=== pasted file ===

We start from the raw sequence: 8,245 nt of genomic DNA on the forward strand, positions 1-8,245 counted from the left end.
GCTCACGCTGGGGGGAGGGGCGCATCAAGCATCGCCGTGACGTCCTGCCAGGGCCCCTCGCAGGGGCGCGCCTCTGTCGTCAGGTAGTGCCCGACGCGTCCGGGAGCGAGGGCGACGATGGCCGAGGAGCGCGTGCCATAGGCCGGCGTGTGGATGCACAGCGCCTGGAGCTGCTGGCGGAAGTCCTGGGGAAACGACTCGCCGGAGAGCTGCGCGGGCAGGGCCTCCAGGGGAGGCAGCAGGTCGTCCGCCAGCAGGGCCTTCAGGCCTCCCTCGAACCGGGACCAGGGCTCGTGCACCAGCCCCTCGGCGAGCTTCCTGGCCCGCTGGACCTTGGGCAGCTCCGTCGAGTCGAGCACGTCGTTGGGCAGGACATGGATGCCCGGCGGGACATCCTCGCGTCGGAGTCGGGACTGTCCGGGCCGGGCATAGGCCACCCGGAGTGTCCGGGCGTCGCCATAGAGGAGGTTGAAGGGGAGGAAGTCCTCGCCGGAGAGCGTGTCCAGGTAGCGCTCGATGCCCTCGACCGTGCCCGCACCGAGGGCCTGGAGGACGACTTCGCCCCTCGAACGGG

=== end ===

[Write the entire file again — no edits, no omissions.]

We start from the raw sequence: 8,245 nt of genomic DNA on the forward strand, positions 1-8,245 counted from the left end.
GCTCACGCTGGGGGGAGGGGCGCATCAAGCATCGCCGTGACGTCCTGCCAGGGCCCCTCGCAGGGGCGCGCCTCTGTCGTCAGGTAGTGCCCGACGCGTCCGGGAGCGAGGGCGACGATGGCCGAGGAGCGCGTGCCATAGGCCGGCGTGTGGATGCACAGCGCCTGGAGCTGCTGGCGGAAGTCCTGGGGAAACGACTCGCCGGAGAGCTGCGCGGGCAGGGCCTCCAGGGGAGGCAGCAGGTCGTCCGCCAGCAGGGCCTTCAGGCCTCCCTCGAACCGGGACCAGGGCTCGTGCACCAGCCCCTCGGCGAGCTTCCTGGCCCGCTGGACCTTGGGCAGCTCCGTCGAGTCGAGCACGTCGTTGGGCAGGACATGGATGCCCGGCGGGACATCCTCGCGTCGGAGTCGGGACTGTCCGGGCCGGGCATAGGCCACCCGGAGTGTCCGGGCGTCGCCATAGAGGAGGTTGAAGGGGAGGAAGTCCTCGCCGGAGAGCGTGTCCAGGTAGCGCTCGATGCCCTCGACCGTGCCCGCACCGAGGGCCTGGAGGACGACTTCGCCCCTCGAACGGG